So, this is where time management comes in. You need to fit your art into small pockets of time wherever you can find them, such as lunch breaks, the commute to work, waiting in the car, or before breakfast. That’s where getting up an hour earlier is so good. You can devote that one hour every day to your art and feel no guilt whatsoever because you’d usually be in bed. And it’s surprising how quickly you get used to a new routine.
And that guilty feeling can apply even if we are earning from our craft.
Even if you are a full time creative and you are earning, you can feel guilty because you enjoy your work, when other people around you don’t. We’re almost programmed to believe that we shouldn’t enjoy our work, so when we do, it can make us feel like it’s wrong somehow.
Because there is no guarantee your work will sell, it can feel like you should be doing other things
Particularly when you are a writer, you can feel guilty because you need plenty of alone time and it can take months to get something finished and yet there is no guarantee that the book will make any money at all.
It can even COST us money. Publishing a book costs money and there is no guarantee as Sandra said, that it will make the costs involved back, let alone make money on top. And the same applies to other forms of art.
Painting can be an expensive business. Canvases and paints don’t come cheap, so there is that added feeling of guilt that your spending money which you might not get back… and you definitely won’t if it’s a hobby.
But everything costs money. If you think about it, there is very little we do that we enjoy that doesn’t have a cost of some sort.
You might feel guilty making art if your family are also wanting some of your time, or if they have nothing to do.
This is when setting aside some time when everyone works on their creative pastime or hobby can help. Or when they are watching something on TV you don’t like?
But sometimes we just have to make sacrifices such as time with friends and family in order to get better at what we do. This applies particularly if you intend to make it a career. And sometimes they just have to accept that.
Just because we feel guilty about it, doesn’t mean we should.
It’s important to make your family understand how important it is to you and what it means you and that you will be a better person as a happier contented person and this can only benefit them too.
You could always try involving your friends and family somehow.
For example, why not ask a friend if they will sit for you while you practice drawing portraits?
Or maybe your spouse will let you practice life drawing!
Or you can even ask them to help you think of ideas so they feel more like a part of your creativity, rather than just an onlooker.
If you’re a writer you could ask for ideas on how to develop your story. If you’re a painter you could ask for ideas on subjects. I’ve found my family to be really useful in this way.
We can feel guilty if others are having a bad time. Almost like we should feel bad about doing something pleasurable.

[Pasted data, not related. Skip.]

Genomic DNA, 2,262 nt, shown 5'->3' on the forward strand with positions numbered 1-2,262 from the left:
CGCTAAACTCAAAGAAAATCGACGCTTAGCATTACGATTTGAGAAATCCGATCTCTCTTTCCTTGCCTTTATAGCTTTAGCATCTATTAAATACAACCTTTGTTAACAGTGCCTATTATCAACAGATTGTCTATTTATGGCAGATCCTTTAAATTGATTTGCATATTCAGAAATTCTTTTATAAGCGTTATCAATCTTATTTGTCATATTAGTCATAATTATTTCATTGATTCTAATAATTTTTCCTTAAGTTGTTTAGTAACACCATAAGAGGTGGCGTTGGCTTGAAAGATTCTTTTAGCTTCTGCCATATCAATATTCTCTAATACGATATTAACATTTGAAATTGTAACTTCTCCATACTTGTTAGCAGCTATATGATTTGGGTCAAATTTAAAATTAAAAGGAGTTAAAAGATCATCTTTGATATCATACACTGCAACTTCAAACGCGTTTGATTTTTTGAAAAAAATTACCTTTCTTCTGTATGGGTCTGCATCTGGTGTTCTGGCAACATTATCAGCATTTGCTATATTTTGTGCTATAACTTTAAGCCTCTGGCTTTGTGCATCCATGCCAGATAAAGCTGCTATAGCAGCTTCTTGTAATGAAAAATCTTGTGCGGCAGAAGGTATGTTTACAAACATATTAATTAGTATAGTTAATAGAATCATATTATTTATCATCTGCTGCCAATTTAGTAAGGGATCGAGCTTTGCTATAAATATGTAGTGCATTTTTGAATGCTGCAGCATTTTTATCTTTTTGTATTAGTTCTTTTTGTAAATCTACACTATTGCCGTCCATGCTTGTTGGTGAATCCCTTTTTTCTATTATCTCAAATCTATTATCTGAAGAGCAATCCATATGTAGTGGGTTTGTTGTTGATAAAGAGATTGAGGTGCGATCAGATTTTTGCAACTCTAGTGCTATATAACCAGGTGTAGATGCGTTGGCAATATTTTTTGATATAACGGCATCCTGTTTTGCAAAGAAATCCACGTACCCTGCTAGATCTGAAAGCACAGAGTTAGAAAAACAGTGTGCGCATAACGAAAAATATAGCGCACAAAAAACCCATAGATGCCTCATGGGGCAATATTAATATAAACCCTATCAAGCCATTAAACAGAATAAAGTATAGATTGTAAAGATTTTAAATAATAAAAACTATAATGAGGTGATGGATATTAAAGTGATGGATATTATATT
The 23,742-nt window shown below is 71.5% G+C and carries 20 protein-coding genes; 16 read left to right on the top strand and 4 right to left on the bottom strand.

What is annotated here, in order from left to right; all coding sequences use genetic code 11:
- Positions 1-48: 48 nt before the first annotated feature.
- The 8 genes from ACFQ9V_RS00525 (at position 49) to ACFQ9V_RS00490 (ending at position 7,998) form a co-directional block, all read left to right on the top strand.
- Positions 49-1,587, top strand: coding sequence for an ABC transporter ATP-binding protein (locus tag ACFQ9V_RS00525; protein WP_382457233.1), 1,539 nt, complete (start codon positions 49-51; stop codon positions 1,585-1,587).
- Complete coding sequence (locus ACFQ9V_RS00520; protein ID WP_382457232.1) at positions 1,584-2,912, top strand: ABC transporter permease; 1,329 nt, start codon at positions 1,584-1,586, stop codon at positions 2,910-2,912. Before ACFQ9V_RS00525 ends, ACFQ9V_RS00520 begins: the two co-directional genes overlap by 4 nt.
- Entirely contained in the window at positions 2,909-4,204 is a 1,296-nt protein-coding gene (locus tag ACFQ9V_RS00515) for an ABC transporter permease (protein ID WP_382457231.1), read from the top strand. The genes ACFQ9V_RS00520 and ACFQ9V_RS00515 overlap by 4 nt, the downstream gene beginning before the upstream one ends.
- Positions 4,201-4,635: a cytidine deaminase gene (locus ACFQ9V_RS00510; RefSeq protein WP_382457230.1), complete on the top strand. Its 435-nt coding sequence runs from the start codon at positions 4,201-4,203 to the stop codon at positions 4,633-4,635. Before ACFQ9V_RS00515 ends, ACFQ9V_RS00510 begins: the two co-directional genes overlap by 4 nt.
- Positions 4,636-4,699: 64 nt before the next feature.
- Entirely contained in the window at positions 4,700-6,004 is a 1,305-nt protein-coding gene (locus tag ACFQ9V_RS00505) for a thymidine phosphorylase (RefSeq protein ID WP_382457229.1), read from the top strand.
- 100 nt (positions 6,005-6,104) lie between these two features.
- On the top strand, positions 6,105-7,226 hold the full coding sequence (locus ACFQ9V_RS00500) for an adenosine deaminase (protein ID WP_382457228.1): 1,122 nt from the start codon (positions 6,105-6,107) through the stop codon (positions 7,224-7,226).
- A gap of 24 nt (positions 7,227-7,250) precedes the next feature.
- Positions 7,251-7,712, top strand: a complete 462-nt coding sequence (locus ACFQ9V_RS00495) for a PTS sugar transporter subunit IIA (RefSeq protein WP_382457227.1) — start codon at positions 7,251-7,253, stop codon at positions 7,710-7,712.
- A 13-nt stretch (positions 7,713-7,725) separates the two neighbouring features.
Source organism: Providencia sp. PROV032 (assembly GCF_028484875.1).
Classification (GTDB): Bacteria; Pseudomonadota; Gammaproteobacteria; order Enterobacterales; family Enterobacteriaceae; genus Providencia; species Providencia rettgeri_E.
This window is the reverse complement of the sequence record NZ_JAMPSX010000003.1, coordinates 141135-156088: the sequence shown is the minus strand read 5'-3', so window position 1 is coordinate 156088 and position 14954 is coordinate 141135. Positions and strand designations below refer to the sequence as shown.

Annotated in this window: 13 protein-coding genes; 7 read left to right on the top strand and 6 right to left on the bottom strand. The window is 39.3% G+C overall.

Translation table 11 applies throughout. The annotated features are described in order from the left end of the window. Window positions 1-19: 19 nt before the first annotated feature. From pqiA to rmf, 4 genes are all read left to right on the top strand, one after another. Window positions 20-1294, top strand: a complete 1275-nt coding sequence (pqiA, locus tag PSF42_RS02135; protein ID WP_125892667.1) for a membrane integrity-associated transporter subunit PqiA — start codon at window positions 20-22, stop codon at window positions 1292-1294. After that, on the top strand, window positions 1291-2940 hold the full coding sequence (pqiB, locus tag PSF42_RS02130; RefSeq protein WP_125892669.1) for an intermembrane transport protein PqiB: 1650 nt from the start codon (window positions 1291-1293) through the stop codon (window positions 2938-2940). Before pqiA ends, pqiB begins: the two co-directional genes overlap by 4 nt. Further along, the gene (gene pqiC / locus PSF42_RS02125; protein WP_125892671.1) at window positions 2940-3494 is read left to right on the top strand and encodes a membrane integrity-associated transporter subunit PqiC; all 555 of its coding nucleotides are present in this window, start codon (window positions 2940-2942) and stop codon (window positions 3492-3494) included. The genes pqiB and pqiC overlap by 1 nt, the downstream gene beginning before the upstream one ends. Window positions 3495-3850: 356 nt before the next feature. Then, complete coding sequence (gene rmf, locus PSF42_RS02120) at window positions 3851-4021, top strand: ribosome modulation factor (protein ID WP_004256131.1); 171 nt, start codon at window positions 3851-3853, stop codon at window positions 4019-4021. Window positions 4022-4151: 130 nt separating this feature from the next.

(Talk about your own experience of this if you have experienced it.)
Sandra I know that last year you had a really long block and it was only after we interviewed Jake Parker in episode 18 that you realised that it your block was a result of guilt.
Can you tell everyone about that?
Talk about the above
Ultimately guilt does nothing for us. If you are a creative person, you need to create and you shouldn’t feel guilty about it. The people who care about you wouldn’t want you to feel that way.
And the people that don’t, don’t matter!
Finally read out the answers to our previous question…
The question was…
Q. What is the wildest thing you’ve ever done with your art materials?
Read out answers
And we have a brand new question for you, which is:
Q. What does your typical creative day look like?
As always you can Tweet us your answers at KickCreatives or let us know in the facebook group, which by the way if you haven’t already joined, I highly recommend that you do! We will put the question up there and also on the facebook page… and of course on our Instagram page, kick in the creatives.
Don’t forget to pop over to our website at kickinthecreatives.com to find out how you can take part in some of our upcoming creative challenges! And of course there you can also subscribe to the Podcast, so you never miss an episode… And if you are enjoying the Podcast, we’d be so grateful if you would leave us a little review on iTunes, or even just a star rating if you don’t have much time.
Also, don’t forget to check out and subscribe to our Weekly Youtube videos, ‘Art Kick Sunday.’ The videos are light-hearted and fun, but also genuinely informative too. So if you want a chuckle, check out the ones we’ve aired so far
We’ve now got a Youtube Channel where we put up a new Art Video every Sunday.
Subscribe to our channel and click the notifications bell to be alerted on all our new videos.